Yet, despite the closeness of one of the few businesses in the world that requires a melding of arts and science, my parents never made a big deal about it or pushed me toward that life. Mom had given up her professional career to raise me and my soon to come two younger brothers. Dad had a small corner in the basement of our small New Brighton house where he stored his own paintings from his college days.
Dad is dead now. Mom is still alive. My parents were divorced when I was 12, and Mom and the three kids moved to New Hampshire. Dad never did return to art as a way to put food on the table. I think now that he must have always regreted that. Mom never went back to professional photography either. Looking back, I can see all this now and for myself hope to finally bring untold generations of talented ancestral ability from both sides of the aisle to the wider collective culture of global man.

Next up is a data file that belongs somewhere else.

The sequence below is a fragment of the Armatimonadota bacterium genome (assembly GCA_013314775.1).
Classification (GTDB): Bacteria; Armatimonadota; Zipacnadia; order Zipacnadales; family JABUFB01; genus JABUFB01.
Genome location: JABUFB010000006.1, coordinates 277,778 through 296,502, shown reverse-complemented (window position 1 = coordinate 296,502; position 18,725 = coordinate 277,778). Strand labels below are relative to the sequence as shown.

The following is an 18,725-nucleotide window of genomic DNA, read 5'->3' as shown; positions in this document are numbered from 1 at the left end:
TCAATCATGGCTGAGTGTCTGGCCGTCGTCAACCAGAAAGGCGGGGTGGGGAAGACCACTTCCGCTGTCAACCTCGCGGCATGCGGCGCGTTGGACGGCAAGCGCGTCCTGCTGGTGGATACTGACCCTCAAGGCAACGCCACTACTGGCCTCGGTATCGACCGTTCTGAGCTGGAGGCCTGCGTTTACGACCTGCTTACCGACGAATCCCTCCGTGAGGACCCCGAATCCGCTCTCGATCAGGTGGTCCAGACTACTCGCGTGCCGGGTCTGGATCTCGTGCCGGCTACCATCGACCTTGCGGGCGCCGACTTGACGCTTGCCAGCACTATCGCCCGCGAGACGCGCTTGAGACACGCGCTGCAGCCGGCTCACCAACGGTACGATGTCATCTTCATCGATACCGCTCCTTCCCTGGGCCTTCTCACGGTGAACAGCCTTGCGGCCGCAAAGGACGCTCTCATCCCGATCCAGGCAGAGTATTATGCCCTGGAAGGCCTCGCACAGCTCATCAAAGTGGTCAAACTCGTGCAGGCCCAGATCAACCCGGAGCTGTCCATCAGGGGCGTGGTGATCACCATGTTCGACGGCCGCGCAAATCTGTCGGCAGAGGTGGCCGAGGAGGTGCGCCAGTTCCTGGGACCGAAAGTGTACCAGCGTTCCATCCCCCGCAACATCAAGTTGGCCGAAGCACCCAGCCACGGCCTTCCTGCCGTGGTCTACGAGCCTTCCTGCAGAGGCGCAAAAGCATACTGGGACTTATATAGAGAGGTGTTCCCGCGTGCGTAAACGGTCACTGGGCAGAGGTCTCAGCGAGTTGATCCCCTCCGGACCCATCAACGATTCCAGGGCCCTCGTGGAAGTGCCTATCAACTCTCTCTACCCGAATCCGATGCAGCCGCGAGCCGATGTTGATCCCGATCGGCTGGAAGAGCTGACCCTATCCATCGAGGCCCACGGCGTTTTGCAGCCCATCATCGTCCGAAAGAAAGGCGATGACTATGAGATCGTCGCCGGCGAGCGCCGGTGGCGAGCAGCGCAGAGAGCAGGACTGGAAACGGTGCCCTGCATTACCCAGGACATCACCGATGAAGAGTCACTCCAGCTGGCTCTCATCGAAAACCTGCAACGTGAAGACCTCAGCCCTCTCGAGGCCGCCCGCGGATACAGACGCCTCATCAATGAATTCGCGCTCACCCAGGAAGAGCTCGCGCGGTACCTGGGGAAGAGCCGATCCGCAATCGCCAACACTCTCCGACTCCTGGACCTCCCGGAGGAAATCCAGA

After my own college experience there was a try at art. But, at that time I had become intrigued by the artwork of Salvador Dali. I still believe that for all his over-the-top tomfoolery he will stand out as one of the world's great artists in centuries to come. I painted in his style and found quickly after hundreds of rejection letters that his style was not in vogue. It may never be.
Today, as I look back and begin to catalogue all of the drawings I made through the years I can see my own style continuing to evolve until today it has finally come into its own. Along with this under-wraps cocoon-like development, I have finally found a partner I can talk to on a similar plane; a person with whom I can share my hopes, dreams, and fears with no worry of emotional repercussions. This last realignment I believe has already made and will continue to make a vast difference in the possibilities this last time around. And, this IS the last time around, so we either get it right this time or we go to the movies. As Emma tells me, 'Next time find me earlier.'